This Photographer Removes The Phones From His Photos To Give You An Idea Of How Addicted We Are

This American photographer removed smartphones and digital devices from his portraits of everyday life.

Eric Pickersgill

The resulting photos are a stark reminder of our addiction to technology and hyper-connectivity — and Pickersgill is the first to admit he’s among the addicted.

Eric Pickersgill

The photographer was inspired by a scene he encountered in a New York cafe. “Family sitting next to me at Illium café in Troy, NY is so disconnected from one another,” Pickersgill writes in his notes from that day.

Eric Pickersgill

“Not much talking. Father and two daughters have their own phones out. Mom doesn’t have one or chooses to leave it put away. She stares out the window, sad and alone in the company of her closest family. Dad looks up every so often to announce some obscure piece of info he found online.”

Eric Pickersgill

His photos were created by asking strangers and friends to remain in position, removing their cellphones, and then taking the shot.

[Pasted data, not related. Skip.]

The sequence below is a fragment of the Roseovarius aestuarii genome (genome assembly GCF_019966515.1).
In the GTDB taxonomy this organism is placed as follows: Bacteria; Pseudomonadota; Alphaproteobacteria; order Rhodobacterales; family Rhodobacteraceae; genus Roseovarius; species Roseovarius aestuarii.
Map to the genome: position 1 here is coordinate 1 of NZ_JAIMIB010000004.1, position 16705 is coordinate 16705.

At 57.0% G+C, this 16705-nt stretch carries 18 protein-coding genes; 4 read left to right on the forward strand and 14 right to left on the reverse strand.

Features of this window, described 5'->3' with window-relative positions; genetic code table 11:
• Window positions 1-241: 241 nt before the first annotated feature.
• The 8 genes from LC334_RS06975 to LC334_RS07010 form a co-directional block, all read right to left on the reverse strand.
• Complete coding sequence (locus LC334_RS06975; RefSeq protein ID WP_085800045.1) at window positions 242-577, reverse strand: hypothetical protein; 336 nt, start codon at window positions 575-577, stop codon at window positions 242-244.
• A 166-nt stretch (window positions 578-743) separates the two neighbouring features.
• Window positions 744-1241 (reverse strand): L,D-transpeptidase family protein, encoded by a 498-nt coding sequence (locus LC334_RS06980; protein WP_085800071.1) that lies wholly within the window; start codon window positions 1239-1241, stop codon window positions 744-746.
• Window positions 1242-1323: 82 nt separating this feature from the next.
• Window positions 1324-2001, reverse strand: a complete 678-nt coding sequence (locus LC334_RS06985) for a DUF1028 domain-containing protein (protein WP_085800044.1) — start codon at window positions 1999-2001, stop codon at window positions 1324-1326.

Eric Pickersgill

“Despite the obvious benefits that these advances in technology have contributed to society, the social and physical implications are slowly revealing themselves.”

Eric Pickersgill

“In similar ways that photography transformed the lived experience into the photographable, performable, and reproducible experience…”

Eric Pickersgill

“…personal devices are shifting behaviors while simultaneously blending into the landscape by taking form as being one with the body.”

Eric Pickersgill

“This phantom limb is used as a way of signaling busyness and unapproachability to strangers while existing as an addictive force that promotes the splitting of attention between those who are physically with you and those who are not.”

Eric Pickersgill

Eric Pickersgill

Eric Pickersgill

Eric Pickersgill

Eric Pickersgill

For more of Pickersgill’s photos, check out his website, Facebook, and Instagram.

(Source)

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